Cathy asks: If Diana were still alive, could Charles remarry? In a church?

Answer: If Diana were still alive, Charles could remarry, because they were legally divorced. But he couldn't do it in an Anglican church. The Church of England says that in some extreme circumstances a divorced person may remarry in the church even when the ex-spouse is still living, but Charles and Camilla probably wouldn't meet its criteria. Diana's death technically would free Charles to marry in the church, but his intended, Camilla Parker Bowles, is a divorcée whose first husband is still living. So they're having a civil ceremony.

Faith in the Philippines asks: How does the two princes feel about the marriage -- Prince William and Harry -- and will they live together with the two princes?

Answer: Prince William and Prince Harry issued a statement saying they were "delighted" by their father's plan to marry Mrs. Parker Bowles. William will be his father's witness at the civil ceremony; Camilla's son, Tom Parker Bowles, will be hers. There have been several published reports hinting that Harry is secretly not so thrilled, mindful of how his mother felt about Camilla.

In any event, William is 22 and in his last year at the University of St. Andrews in Scotland. Harry, 20, plans to enter Sandhurst, the British equivalent of West Point, so it's not like the young princes are home a lot. Camilla has been a constant presence at Clarence House, Charles' London home, and Highgrove, his country estate, for some time, so it's not like it will be a sudden shock for them to have her around.

Jane in Montgomery, Ala., writes: Is there any speculation that Charles' ancestor might have fathered the children of his mistress thus making Charles and Camilla second cousins? Everyone has been careful to say that Camilla's children were not fathered by Charles but really now not every minute of his time in the navy can be accounted for. Camilla is shrewd and bides her time. I will bet that one if not both of her children are Charles', Charles is the godfather to Tom and otherwise why would Charles recently set up trusts for Camilla's children who are adults, work and have a living father?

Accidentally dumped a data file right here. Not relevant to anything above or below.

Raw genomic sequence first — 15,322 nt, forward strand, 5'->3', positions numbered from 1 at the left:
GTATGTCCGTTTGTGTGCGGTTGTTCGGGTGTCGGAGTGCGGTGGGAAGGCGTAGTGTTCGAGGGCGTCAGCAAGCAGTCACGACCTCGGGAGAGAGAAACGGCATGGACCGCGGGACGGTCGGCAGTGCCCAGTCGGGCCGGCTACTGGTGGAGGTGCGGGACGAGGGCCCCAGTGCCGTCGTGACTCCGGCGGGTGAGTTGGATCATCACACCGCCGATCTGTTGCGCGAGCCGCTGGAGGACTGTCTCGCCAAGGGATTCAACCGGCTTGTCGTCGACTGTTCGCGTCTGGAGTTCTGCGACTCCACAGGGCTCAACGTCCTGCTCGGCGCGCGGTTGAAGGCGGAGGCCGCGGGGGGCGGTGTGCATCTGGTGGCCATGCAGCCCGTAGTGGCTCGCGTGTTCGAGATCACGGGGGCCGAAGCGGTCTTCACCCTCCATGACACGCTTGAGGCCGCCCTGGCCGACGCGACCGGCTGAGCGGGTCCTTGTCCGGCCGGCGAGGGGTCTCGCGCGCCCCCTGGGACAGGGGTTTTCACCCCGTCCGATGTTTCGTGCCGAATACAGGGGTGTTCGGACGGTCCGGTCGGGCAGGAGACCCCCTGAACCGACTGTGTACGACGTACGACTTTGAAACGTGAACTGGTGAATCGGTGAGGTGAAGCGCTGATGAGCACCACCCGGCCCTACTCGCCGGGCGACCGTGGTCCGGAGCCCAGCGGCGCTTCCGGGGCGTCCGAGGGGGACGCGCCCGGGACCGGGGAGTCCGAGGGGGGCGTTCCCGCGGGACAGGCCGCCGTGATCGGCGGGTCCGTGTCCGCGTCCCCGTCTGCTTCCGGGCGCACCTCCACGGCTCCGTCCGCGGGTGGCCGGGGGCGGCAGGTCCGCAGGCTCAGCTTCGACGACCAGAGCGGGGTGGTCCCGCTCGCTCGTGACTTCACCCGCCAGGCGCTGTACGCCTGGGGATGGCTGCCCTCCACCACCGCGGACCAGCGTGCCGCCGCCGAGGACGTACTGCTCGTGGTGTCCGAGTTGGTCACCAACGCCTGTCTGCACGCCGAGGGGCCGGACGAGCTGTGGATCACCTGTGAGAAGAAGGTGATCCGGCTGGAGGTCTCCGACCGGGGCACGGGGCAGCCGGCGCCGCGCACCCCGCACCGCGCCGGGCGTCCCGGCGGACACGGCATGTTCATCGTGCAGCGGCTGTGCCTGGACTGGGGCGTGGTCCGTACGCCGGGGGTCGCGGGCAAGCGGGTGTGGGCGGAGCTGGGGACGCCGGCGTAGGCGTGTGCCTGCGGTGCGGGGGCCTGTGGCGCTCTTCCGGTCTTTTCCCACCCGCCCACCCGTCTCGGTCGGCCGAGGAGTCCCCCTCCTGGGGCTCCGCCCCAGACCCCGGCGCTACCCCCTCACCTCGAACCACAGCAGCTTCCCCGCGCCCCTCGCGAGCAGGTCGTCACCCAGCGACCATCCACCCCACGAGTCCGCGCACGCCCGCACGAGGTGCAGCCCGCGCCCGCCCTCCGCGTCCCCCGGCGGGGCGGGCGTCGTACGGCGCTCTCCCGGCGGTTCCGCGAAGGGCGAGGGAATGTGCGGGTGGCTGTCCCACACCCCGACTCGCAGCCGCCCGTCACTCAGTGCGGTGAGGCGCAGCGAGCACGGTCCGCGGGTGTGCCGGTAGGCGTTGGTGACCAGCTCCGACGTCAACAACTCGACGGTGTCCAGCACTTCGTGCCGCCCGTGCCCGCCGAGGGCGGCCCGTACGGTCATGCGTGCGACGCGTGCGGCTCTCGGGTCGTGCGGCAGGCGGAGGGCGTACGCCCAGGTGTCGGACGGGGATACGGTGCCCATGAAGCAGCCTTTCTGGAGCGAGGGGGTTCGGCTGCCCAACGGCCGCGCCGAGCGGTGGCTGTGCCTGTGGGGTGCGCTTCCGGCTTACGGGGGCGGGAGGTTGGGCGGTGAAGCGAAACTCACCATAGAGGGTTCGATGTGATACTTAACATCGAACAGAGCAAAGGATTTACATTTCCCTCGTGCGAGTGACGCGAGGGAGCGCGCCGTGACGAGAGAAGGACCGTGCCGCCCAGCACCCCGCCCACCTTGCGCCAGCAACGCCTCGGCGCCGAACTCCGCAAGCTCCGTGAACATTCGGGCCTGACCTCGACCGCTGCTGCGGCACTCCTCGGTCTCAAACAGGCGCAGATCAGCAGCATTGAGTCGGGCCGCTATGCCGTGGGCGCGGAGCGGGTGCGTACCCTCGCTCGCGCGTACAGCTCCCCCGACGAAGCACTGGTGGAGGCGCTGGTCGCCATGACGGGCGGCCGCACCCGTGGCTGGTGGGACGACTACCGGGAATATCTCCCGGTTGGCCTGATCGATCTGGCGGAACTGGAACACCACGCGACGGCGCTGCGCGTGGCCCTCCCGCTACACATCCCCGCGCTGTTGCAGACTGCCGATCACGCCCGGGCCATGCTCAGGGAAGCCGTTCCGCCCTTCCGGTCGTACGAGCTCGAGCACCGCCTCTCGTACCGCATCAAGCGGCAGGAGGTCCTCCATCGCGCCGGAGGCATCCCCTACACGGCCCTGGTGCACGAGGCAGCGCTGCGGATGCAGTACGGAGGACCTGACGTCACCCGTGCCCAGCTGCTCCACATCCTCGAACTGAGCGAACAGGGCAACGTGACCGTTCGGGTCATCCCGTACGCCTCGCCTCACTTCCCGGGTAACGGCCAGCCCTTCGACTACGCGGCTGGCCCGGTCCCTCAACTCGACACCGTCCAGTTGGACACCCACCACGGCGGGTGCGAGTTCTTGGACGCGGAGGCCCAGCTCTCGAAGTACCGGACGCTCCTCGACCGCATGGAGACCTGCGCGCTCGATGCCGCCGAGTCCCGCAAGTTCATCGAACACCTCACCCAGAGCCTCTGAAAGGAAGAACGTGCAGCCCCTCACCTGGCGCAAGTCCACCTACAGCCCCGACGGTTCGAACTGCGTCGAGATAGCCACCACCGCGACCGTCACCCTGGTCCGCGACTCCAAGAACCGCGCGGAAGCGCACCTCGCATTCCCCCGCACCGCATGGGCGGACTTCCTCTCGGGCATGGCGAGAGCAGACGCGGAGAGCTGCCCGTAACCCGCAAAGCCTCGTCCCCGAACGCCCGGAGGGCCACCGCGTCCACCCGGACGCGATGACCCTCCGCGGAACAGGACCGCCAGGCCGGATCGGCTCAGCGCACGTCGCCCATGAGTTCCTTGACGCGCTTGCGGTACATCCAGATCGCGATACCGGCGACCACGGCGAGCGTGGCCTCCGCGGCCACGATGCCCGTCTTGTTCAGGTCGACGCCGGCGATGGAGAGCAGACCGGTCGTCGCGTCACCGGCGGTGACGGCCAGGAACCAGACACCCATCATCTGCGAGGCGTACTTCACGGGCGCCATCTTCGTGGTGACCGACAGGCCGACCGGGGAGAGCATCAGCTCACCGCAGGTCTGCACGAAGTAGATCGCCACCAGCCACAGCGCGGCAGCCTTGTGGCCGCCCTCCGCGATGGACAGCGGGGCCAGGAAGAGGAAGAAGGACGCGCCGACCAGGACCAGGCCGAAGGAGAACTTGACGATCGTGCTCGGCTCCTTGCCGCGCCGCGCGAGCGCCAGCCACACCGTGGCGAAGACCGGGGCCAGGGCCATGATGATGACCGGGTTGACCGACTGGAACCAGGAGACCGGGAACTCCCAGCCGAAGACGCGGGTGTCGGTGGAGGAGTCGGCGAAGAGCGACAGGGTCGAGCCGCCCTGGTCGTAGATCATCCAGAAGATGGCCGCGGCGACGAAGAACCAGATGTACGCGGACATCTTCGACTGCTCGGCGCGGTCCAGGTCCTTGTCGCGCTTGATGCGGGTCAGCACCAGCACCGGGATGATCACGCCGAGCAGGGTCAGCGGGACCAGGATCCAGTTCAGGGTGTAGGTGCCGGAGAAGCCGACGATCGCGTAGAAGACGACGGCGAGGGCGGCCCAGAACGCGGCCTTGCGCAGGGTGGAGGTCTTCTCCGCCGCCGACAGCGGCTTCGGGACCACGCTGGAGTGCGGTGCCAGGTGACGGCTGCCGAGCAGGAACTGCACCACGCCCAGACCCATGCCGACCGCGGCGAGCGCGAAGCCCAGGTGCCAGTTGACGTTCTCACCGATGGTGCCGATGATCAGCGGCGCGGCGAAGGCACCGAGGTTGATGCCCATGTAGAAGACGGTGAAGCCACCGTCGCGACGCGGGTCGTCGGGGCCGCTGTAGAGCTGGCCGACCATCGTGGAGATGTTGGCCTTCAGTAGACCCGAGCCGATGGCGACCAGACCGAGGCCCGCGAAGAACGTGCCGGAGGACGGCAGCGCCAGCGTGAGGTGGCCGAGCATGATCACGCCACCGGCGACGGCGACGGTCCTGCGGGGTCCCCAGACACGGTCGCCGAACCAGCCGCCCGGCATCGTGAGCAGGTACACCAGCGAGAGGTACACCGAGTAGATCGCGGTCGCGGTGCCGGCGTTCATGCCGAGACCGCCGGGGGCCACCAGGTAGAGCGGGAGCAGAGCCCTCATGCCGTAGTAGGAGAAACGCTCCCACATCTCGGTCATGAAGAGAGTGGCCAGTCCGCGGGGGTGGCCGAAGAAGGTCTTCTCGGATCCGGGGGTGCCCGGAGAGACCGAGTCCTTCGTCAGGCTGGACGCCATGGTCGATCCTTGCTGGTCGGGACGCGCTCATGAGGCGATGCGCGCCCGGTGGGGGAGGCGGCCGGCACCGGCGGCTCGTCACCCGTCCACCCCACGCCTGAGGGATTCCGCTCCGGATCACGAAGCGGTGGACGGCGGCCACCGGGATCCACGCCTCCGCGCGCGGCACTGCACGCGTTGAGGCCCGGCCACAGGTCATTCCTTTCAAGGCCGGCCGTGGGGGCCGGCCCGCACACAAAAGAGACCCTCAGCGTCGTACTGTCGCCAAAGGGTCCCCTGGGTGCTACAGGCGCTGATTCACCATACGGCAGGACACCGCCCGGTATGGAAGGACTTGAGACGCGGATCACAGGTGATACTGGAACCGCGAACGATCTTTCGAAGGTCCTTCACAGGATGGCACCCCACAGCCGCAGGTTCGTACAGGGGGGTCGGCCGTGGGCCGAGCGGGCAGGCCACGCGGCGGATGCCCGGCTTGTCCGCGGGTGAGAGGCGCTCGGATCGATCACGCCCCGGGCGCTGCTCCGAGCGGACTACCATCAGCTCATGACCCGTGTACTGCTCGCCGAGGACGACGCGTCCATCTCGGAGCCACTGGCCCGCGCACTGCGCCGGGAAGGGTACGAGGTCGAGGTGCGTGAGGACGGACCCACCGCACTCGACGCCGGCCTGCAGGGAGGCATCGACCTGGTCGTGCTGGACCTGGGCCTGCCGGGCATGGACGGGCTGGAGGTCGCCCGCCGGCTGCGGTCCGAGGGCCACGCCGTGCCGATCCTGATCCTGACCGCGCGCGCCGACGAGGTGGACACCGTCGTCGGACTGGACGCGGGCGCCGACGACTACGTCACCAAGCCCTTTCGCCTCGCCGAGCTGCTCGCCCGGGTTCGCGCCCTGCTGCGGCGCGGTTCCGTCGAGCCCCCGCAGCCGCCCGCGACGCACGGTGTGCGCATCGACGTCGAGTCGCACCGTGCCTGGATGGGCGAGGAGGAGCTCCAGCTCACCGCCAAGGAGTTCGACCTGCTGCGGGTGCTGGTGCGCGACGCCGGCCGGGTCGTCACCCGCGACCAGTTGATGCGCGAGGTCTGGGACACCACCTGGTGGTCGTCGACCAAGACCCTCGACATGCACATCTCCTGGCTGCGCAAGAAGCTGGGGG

Answer: There's no evidence that Camilla's children were fathered by anyone other than her former husband, Andrew Parker Bowles. Charles is Tom Parker Bowles' godfather, but then the prince has a lot of godchildren, so nothing should be read into that. It has been reported that the prince has set up generous trusts for Tom and Laura Parker Bowles, but that's probably just a sign that Charles is fond of his future stepchildren and wants to please their mother.

As for the question of whether Camilla, like Charles, might be descended from King Edward VII: It's possible. Camilla's great-grandmother, Alice Keppel, was Edward VII's mistress. Sonia Keppel (Camilla's grandmother) was born after her mother became involved with the monarch, but most historians think she really was fathered by Mrs. Keppel's husband. (Sonia is said to have borne a strong resemblance to George Keppel, and certainly the king never treated her like his daughter.) However, if Sonia was the king's daughter, that would make Camilla and Charles second cousins once removed.

Greyfeather in South Dakota writes: Why should Camilla be given a title? I don't think that she deserves it, because she just made a fool of herself by relentlessly chasing after Charles. If I were to do something like that, I would consider myself a shameless hussy, and not show myself anywhere. How embarrassing.

Answer: In all fairness to Camilla, I'd say Charles chased her just as much as she chased him. She gets a title because there's no legal reason to deny her one (see above). And once she's remarried, it wouldn't be appropriate to keep calling her Mrs. Parker Bowles. She will be known as Her Royal Highness The Duchess of Cornwall.